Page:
Mississippi School for the Deaf Information

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The Mississippi School for the Deaf (MSD) is a Mississippi school for the deaf and hard of hearing accredited by the Southern Association of Colleges and Schools (SACS). It offers elementary and secondary education, covering students from pre-kindergarten to twelfth grade.


Established by legislature on March 1, 1854, the school was originally named the Mississippi Institution for the Deaf and Dumb. In its early years, the school was troubled by a lack of teaching staff, which sometimes closed its doors, but in 1857 Lawrence Saunders, the school's first student, returned to teach. Although the school was closed during the American Civil War from 1861 to 1871 when the building was used as a hospital by the Confederate States Army, it never had to close for lack of instructors again. Saunders continued to teach until he died in an accident on Christmas Day in 1895.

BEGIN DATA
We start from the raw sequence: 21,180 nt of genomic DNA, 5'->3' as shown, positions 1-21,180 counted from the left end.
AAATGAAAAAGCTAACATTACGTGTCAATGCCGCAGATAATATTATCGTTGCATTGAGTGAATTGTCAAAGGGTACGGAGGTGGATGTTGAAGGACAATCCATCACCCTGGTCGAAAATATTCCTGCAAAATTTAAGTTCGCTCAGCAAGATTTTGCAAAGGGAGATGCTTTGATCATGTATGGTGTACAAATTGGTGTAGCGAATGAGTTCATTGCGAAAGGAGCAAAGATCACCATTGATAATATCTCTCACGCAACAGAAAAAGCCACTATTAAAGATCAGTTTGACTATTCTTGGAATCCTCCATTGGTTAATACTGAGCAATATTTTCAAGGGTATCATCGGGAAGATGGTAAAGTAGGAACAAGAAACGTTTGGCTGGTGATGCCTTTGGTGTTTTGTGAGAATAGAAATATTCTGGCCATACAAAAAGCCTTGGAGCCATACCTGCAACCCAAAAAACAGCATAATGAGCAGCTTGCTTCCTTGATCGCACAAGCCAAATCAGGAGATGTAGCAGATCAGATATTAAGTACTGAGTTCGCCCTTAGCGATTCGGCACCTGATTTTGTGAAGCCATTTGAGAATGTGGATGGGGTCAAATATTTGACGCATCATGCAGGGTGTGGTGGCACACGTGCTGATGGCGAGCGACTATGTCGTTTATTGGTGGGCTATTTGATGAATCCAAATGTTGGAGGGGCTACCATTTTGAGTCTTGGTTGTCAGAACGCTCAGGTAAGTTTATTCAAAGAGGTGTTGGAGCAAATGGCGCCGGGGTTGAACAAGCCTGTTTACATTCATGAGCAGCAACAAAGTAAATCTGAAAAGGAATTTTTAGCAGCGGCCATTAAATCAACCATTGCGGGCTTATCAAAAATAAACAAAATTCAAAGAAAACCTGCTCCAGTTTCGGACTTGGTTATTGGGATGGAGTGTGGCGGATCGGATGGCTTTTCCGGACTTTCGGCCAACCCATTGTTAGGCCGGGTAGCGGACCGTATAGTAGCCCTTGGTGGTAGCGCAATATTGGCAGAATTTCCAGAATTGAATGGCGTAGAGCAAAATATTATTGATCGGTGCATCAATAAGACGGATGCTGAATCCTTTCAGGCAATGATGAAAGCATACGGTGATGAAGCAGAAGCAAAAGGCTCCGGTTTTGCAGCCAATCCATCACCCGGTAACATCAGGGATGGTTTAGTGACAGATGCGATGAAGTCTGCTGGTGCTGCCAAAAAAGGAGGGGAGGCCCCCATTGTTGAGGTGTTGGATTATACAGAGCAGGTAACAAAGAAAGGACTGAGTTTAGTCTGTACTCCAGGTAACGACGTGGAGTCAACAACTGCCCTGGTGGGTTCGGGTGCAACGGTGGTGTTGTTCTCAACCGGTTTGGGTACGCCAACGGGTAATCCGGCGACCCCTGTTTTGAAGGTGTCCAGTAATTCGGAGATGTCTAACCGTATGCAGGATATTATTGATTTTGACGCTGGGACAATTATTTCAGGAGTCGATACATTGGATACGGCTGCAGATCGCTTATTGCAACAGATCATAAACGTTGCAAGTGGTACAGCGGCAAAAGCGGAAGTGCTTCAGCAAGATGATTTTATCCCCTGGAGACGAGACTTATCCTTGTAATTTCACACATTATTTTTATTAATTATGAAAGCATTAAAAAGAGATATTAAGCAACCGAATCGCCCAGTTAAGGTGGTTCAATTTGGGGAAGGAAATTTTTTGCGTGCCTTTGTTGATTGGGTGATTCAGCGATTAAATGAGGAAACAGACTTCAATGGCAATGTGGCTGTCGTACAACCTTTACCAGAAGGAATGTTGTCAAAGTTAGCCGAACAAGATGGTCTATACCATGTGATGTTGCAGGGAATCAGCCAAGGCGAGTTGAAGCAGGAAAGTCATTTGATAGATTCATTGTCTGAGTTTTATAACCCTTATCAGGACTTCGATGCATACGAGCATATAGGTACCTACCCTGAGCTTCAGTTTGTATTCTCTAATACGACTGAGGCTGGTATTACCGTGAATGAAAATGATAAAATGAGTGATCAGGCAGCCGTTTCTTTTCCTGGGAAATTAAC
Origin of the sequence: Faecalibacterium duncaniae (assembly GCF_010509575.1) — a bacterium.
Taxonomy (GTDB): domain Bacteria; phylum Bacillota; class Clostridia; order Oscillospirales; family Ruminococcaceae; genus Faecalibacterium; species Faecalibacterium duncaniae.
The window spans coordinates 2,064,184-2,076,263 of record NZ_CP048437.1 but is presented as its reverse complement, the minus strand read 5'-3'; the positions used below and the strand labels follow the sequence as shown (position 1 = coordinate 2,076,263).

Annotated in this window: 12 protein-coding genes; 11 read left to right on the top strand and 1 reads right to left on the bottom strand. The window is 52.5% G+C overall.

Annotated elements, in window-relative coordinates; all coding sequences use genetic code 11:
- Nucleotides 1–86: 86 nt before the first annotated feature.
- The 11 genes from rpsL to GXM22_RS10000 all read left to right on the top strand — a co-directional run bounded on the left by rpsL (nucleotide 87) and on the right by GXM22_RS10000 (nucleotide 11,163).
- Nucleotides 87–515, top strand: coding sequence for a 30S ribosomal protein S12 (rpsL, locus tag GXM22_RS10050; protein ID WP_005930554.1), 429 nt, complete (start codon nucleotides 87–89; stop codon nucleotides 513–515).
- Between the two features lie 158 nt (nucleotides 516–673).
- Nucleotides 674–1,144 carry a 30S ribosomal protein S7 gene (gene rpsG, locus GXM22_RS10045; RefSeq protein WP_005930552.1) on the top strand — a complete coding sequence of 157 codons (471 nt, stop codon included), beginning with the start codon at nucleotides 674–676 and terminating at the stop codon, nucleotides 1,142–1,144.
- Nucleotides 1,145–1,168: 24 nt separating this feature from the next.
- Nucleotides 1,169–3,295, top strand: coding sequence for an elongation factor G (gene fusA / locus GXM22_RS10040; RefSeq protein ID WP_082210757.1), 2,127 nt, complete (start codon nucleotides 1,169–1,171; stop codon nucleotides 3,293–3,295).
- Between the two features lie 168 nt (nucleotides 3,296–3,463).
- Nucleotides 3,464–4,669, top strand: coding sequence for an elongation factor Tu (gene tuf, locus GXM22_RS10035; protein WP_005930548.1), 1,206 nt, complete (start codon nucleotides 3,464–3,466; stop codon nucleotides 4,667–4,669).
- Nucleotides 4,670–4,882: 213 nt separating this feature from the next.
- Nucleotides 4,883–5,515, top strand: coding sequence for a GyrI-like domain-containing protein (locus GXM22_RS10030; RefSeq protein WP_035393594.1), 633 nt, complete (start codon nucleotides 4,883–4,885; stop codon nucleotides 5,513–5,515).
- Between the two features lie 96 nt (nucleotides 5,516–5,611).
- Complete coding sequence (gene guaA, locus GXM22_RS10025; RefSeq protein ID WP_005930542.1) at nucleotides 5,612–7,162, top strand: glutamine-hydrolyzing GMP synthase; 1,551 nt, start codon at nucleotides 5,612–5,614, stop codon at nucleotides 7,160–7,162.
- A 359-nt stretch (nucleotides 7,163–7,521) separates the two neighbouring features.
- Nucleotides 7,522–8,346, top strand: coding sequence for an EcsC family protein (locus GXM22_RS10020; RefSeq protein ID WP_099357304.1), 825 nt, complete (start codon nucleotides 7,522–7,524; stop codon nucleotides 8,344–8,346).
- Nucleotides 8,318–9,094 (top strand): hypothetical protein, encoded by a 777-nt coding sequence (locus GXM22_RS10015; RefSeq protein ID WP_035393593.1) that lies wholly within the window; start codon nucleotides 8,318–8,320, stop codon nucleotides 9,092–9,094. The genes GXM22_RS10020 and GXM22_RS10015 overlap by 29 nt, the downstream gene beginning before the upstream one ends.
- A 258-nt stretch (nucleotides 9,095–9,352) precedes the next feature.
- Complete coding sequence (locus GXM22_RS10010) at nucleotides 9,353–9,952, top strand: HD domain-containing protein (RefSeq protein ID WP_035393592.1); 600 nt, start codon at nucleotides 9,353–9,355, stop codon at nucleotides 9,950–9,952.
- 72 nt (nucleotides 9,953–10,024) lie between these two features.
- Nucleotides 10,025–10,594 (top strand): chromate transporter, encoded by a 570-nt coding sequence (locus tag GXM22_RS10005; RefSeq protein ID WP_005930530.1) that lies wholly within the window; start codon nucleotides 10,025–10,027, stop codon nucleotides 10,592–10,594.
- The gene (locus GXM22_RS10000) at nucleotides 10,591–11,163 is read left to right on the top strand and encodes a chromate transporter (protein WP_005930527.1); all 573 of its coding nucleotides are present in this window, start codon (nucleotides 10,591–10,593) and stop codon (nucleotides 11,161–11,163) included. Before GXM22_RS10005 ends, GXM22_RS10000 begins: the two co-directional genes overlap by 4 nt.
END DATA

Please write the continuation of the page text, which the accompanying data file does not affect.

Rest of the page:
The current 51 acres (210,000 m2) campus is located at 1253 Eastover Drive in Jackson, the fifth building to house the school.

Educational philosophy

The goal of the Mississippi School for the Deaf is to provide for early language acquisition and to facilitate the development of two languages, American Sign Language (ASL) and English. This goal is accomplished with the belief that for most Deaf students, American Sign Language is the accessible, dominant language used for communication, and thinking, while English is learned as a second language. By fostering competencies in these two languages and by providing an academically and culturally enriched learning environment, Deaf students will have the skills and attitudes necessary to function effectively with members of the Deaf and Hearing Communities.

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32°20′26″N 90°9′24″W / 32.34056°N 90.15667°W / 32.34056; -90.15667